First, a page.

If you read the news/go on Twitter/listen to the radio, you’ll no doubt be aware by now that several major supermarkets have cleared their shelves amidst findings from an independent report which showed beef burgers to contain up to 29% horse meat. The chances are, if you’ve eaten a burger from Tesco, you’ve probably eaten horse. Are you horrified?

I’m not.

Don’t get me wrong, the fact that they’ve sold cheap horse meat under the guise of beef is wrong for MANY reasons. The cultural implications are mind boggling, especially as 85% of the burgers also contained pig DNA, so many a kosher Jew are probably feeling rather upset right now. Also, just for the plain old fact that if you PAY for beef and you get horse, that’s morally and financially wrong. It’d be called fraud in any other circumstance, surely?


What I don’t get is this; people are up in arms simply about the fact that they’ve eaten a horse and I just don’t get that mentality.

Why is a horse more sacred than a chicken, a cow or a turkey? With Christmas just gone by, are we not upset about the TEN MILLION turkeys eaten in the UK alone? I understand that people keep horses as pets and we’re all quite precious about not eating animals that are cute or handsome, but if it were a choice between my family needing food and Joey running free in the paddock, it’d be horse casserole for tea, I’m afraid.

I’m not hugely worldly when it comes to food I’ve tried but I’ve eaten kangaroo, deer and veal (though I will admit I wasn’t properly aware of what veal was before I ate it) and I just don’t get this thing that humans have about prioritising one type of animal over another when it comes to meat. Most people probably now know that pigs are as intelligent as dogs and while that’s led to a rise in the number of people keeping pigs as pets, I bet it’s barely affected the number of bacon sandwiches eaten by us Brits.

Perhaps someone could enlighten me as to why a horse is more important than a cow?

Until then, I’m going to be avoiding beef burgers; not because I don’t want to eat horse, but because if I’m buying beef it’s because I want to eat a cow!


Tarberts Meats Review – Mr. Mum’s the Word SPEAKS!

I’m so very excited to have for you a review, done by my gorgeous Husband, of some meat that we were sent by Tarberts Fine Foods, so without further ado here’s what he thought:

I’m a carnivore. There, I said it. I’m one of the people that militant vegetarians dislike. I love meat.

I love vegetables, fruit, nuts, seeds and all that other stuff that’s good for me too, but deep, deep down I like nothing more than tucking into a thick sandwich, full of roast beef and horseradish sauce and washing it down with a glass of beer (or the odd splash of wine if I’m feeling cosmopolitan).

With that in mind, you can imagine my response when my wife approached me and asked me to trough my way through a hamper of quality cold-cuts, take notes, and wax lyrical about the process!

The cold-cuts in question were provided by Tarbert Fine Foods, and we were very pleased to receive a nice selection, including topside of beef, butter basted chicken, heather honey ham and (the wee one’s favourite) ham with Arran mustard, with a mind to offering an informed opinion in the run-up to Christmas.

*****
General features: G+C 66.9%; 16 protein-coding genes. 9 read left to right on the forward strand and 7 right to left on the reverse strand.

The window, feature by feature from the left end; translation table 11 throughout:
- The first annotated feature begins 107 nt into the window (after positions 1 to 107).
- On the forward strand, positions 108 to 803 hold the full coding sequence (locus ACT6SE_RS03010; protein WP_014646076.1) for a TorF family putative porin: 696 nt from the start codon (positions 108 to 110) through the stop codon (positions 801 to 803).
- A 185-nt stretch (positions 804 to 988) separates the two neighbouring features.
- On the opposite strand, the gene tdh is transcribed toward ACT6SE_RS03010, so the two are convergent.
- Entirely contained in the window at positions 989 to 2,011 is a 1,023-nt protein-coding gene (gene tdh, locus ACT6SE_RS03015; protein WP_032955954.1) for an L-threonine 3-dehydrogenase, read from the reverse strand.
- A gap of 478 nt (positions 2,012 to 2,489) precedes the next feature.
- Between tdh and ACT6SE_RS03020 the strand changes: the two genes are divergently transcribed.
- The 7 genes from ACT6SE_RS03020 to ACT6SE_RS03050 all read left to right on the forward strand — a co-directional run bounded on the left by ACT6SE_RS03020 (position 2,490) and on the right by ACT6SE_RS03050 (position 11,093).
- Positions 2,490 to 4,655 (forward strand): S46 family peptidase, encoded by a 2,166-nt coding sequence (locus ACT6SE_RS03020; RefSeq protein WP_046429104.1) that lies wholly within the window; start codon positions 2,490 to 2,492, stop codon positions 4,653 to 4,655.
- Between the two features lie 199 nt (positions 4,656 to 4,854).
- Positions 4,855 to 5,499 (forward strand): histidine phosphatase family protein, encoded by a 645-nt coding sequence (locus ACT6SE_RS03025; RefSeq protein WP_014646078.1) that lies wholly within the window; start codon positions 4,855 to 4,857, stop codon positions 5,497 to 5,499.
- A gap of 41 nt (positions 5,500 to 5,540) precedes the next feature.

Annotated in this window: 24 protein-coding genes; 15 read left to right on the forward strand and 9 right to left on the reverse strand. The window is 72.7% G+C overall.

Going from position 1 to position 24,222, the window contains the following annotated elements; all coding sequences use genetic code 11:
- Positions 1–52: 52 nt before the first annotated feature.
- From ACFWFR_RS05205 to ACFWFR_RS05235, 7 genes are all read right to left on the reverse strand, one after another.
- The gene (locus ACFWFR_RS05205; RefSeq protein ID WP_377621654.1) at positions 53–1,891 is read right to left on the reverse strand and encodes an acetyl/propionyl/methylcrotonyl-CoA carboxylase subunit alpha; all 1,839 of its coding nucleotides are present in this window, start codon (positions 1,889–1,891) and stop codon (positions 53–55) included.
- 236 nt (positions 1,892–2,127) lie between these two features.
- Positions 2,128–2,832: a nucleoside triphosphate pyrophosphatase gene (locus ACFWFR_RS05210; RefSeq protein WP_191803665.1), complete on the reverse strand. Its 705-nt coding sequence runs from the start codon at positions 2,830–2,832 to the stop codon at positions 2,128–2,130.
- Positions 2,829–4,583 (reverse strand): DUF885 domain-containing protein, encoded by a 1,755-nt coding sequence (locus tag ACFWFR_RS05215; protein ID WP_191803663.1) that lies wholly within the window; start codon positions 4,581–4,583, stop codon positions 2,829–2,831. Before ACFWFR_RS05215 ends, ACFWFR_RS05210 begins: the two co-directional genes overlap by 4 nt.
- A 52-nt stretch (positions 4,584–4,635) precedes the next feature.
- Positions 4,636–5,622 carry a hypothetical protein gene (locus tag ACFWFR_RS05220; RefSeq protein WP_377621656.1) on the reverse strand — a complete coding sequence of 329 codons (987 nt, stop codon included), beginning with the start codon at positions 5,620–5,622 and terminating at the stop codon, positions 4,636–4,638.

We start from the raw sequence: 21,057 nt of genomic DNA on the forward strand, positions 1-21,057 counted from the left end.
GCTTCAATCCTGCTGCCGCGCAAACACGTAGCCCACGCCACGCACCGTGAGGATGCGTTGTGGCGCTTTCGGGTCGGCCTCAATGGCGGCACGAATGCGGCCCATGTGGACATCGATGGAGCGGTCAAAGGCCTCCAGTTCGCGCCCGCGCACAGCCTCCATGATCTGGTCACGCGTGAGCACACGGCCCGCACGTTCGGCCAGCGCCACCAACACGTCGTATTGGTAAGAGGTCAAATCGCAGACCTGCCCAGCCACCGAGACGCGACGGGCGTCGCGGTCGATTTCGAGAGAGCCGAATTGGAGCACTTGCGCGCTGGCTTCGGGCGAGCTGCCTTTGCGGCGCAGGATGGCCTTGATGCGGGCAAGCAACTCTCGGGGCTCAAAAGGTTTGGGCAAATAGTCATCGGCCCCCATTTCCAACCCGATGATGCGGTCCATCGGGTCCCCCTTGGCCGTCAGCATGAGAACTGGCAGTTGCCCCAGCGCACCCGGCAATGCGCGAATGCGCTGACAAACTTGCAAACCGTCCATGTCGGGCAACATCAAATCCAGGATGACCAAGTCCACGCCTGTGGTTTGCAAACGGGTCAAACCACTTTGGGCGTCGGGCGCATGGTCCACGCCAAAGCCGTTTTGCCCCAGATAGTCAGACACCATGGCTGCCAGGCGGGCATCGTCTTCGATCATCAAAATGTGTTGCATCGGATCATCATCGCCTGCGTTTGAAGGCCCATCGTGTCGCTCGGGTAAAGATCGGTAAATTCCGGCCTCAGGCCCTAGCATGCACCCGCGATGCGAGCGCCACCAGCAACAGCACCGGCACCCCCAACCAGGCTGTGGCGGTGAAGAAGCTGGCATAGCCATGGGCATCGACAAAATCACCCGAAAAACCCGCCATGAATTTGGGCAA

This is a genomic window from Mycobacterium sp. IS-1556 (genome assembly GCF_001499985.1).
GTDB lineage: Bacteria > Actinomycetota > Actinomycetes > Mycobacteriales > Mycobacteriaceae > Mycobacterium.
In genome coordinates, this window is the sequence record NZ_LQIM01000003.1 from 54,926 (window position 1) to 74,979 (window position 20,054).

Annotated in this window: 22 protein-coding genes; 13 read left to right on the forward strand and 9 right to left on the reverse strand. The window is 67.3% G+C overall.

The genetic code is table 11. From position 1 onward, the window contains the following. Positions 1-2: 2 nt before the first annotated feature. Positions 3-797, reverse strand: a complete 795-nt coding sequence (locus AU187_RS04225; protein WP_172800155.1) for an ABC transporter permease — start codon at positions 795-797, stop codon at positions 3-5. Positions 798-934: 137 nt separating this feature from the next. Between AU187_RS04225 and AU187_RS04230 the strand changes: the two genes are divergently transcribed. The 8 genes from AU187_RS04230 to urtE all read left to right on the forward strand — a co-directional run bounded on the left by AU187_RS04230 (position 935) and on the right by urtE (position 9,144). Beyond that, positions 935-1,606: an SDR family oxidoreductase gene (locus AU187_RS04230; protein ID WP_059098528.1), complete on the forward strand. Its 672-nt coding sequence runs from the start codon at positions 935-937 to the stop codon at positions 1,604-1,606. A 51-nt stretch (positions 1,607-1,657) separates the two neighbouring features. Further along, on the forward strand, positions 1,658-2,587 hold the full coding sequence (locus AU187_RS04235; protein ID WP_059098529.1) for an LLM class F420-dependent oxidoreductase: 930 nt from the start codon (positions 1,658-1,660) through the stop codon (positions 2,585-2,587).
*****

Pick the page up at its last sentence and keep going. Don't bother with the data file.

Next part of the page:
The first part was easy. The eating.

I happily sat, and with the help of my beautiful assistant (my daughter) munched my way through sandwiches, rolls, baps, bagels, salads and even a nice omelette. The quality of the produce was universally excellent. All the meat that Tarbert’s sell comes from specially selected Scottish sources and, well, it shows.

But once we had completed the fun part I began to agonise – how do you review meat?

I didn’t want to chuck a lot of garbled clichés onto my lovely wife’s blog, and hope that it passed for writing. So I decided that the only way to give you a fair, accurate representation of the produce would be for me to ask my lovely, precocious and delightfully blunt daughter to give me her opinions, and here they are!

Daughter – “It was yummy! Can I have some more, please?!”

Me – “All of it? Was it all yummy? Come on, be scientific!”

Daughter – “Can I have some more please, Daddy?”

Me – “No. You’ll go pop!”

Daughter – “But Ponyo eats lots of ham and she’s magic!”

Me – “Yes, but..erm…it’s, she’s..”

And at that point I gave up, slapped myself on the forehead and shelved the idea in favour of being honest and less lazy.

The meat tasted like it was freshly carved, and when you’re used to grabbing a Dairy Lea Dunker and a soggy sandwich full of ‘wafer thin ham’ on your down time you notice things like that.

The heather honey ham made a fantastic meal, served with nothing more than a couple of fried eggs and a plain green salad, and it was something that even I, the worst chef in the world, could knock together in a trice.

The cuts of beef were superb too. They weren’t dry, but moist and succulent and went down a treat with some English mustard (or a dollop of ketchup in the wee one’s case).

But then, all of it was fantastic. It’s high quality, fresh tasting food that is directly comparable to something you’d buy from your local quality butcher or deli counter, and the fact that it’s pre-packed means you can rely on it lasting a while.

In all honesty my ‘review’ could have been one sentence:

“It’s good, old fashioned, nice tasting meat and I recommend you go out, buy some and eat it at once.”

Wouldn’t that have been better?